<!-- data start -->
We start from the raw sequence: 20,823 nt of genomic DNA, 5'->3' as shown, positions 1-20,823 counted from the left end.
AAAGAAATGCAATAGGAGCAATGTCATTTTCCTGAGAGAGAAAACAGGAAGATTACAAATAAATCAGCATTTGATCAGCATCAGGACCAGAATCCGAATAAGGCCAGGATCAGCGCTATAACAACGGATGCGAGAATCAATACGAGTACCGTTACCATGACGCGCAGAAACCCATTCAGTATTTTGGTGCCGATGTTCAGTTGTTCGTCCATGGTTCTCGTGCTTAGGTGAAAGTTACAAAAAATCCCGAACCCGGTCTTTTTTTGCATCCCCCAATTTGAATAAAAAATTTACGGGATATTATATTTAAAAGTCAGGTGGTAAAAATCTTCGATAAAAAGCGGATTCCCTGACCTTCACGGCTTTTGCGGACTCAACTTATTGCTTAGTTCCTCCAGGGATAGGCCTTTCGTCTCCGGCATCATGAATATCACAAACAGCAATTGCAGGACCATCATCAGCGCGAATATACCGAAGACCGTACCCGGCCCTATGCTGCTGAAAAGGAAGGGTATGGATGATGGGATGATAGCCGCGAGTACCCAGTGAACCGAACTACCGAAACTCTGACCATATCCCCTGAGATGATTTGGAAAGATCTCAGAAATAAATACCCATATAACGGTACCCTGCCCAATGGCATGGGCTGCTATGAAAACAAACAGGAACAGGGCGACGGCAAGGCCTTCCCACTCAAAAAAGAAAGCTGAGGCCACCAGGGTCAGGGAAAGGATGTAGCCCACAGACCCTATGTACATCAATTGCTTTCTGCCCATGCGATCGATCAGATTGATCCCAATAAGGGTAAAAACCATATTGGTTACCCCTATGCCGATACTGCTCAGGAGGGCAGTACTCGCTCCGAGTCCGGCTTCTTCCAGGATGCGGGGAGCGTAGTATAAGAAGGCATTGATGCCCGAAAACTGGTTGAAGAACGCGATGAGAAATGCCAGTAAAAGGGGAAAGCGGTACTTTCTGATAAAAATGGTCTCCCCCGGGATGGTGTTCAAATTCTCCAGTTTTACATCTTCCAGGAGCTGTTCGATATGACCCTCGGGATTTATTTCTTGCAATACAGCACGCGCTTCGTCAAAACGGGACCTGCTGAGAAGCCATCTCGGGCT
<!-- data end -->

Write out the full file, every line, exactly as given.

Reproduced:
We start from the raw sequence: 20,823 nt of genomic DNA, 5'->3' as shown, positions 1-20,823 counted from the left end.
AAAGAAATGCAATAGGAGCAATGTCATTTTCCTGAGAGAGAAAACAGGAAGATTACAAATAAATCAGCATTTGATCAGCATCAGGACCAGAATCCGAATAAGGCCAGGATCAGCGCTATAACAACGGATGCGAGAATCAATACGAGTACCGTTACCATGACGCGCAGAAACCCATTCAGTATTTTGGTGCCGATGTTCAGTTGTTCGTCCATGGTTCTCGTGCTTAGGTGAAAGTTACAAAAAATCCCGAACCCGGTCTTTTTTTGCATCCCCCAATTTGAATAAAAAATTTACGGGATATTATATTTAAAAGTCAGGTGGTAAAAATCTTCGATAAAAAGCGGATTCCCTGACCTTCACGGCTTTTGCGGACTCAACTTATTGCTTAGTTCCTCCAGGGATAGGCCTTTCGTCTCCGGCATCATGAATATCACAAACAGCAATTGCAGGACCATCATCAGCGCGAATATACCGAAGACCGTACCCGGCCCTATGCTGCTGAAAAGGAAGGGTATGGATGATGGGATGATAGCCGCGAGTACCCAGTGAACCGAACTACCGAAACTCTGACCATATCCCCTGAGATGATTTGGAAAGATCTCAGAAATAAATACCCATATAACGGTACCCTGCCCAATGGCATGGGCTGCTATGAAAACAAACAGGAACAGGGCGACGGCAAGGCCTTCCCACTCAAAAAAGAAAGCTGAGGCCACCAGGGTCAGGGAAAGGATGTAGCCCACAGACCCTATGTACATCAATTGCTTTCTGCCCATGCGATCGATCAGATTGATCCCAATAAGGGTAAAAACCATATTGGTTACCCCTATGCCGATACTGCTCAGGAGGGCAGTACTCGCTCCGAGTCCGGCTTCTTCCAGGATGCGGGGAGCGTAGTATAAGAAGGCATTGATGCCCGAAAACTGGTTGAAGAACGCGATGAGAAATGCCAGTAAAAGGGGAAAGCGGTACTTTCTGATAAAAATGGTCTCCCCCGGGATGGTGTTCAAATTCTCCAGTTTTACATCTTCCAGGAGCTGTTCGATATGACCCTCGGGATTTATTTCTTGCAATACAGCACGCGCTTCGTCAAAACGGGACCTGCTGAGAAGCCATCTCGGGCT